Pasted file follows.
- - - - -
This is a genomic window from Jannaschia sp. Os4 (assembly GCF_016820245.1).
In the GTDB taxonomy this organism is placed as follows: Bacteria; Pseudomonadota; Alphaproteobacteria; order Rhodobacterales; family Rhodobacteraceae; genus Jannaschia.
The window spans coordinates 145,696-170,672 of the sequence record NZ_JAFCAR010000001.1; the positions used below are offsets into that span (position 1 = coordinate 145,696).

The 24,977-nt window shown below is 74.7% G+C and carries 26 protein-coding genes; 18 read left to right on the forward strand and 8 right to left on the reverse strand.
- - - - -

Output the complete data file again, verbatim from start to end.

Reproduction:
This is a genomic window from Jannaschia sp. Os4 (assembly GCF_016820245.1).
In the GTDB taxonomy this organism is placed as follows: Bacteria; Pseudomonadota; Alphaproteobacteria; order Rhodobacterales; family Rhodobacteraceae; genus Jannaschia.
The window spans coordinates 145,696-170,672 of the sequence record NZ_JAFCAR010000001.1; the positions used below are offsets into that span (position 1 = coordinate 145,696).

The 24,977-nt window shown below is 74.7% G+C and carries 26 protein-coding genes; 18 read left to right on the forward strand and 8 right to left on the reverse strand.